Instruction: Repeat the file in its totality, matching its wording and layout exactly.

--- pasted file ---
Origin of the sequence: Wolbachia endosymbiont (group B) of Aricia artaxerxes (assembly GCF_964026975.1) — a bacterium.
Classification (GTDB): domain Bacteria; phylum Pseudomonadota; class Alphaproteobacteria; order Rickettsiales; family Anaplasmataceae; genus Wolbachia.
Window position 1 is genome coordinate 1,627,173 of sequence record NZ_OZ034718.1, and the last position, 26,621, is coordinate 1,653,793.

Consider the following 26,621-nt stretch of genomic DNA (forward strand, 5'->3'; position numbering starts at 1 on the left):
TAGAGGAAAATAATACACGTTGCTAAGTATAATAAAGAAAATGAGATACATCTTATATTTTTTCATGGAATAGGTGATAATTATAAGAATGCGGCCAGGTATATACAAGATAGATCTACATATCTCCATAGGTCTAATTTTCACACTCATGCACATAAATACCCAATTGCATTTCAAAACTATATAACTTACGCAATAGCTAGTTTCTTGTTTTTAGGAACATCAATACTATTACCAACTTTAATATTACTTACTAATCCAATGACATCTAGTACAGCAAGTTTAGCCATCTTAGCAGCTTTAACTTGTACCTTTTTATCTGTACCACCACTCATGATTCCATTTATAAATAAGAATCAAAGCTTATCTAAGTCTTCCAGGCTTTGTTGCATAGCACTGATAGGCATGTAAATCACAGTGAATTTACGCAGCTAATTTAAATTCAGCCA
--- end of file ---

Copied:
Origin of the sequence: Wolbachia endosymbiont (group B) of Aricia artaxerxes (assembly GCF_964026975.1) — a bacterium.
Classification (GTDB): domain Bacteria; phylum Pseudomonadota; class Alphaproteobacteria; order Rickettsiales; family Anaplasmataceae; genus Wolbachia.
Window position 1 is genome coordinate 1,627,173 of sequence record NZ_OZ034718.1, and the last position, 26,621, is coordinate 1,653,793.

Consider the following 26,621-nt stretch of genomic DNA (forward strand, 5'->3'; position numbering starts at 1 on the left):
TAGAGGAAAATAATACACGTTGCTAAGTATAATAAAGAAAATGAGATACATCTTATATTTTTTCATGGAATAGGTGATAATTATAAGAATGCGGCCAGGTATATACAAGATAGATCTACATATCTCCATAGGTCTAATTTTCACACTCATGCACATAAATACCCAATTGCATTTCAAAACTATATAACTTACGCAATAGCTAGTTTCTTGTTTTTAGGAACATCAATACTATTACCAACTTTAATATTACTTACTAATCCAATGACATCTAGTACAGCAAGTTTAGCCATCTTAGCAGCTTTAACTTGTACCTTTTTATCTGTACCACCACTCATGATTCCATTTATAAATAAGAATCAAAGCTTATCTAAGTCTTCCAGGCTTTGTTGCATAGCACTGATAGGCATGTAAATCACAGTGAATTTACGCAGCTAATTTAAATTCAGCCA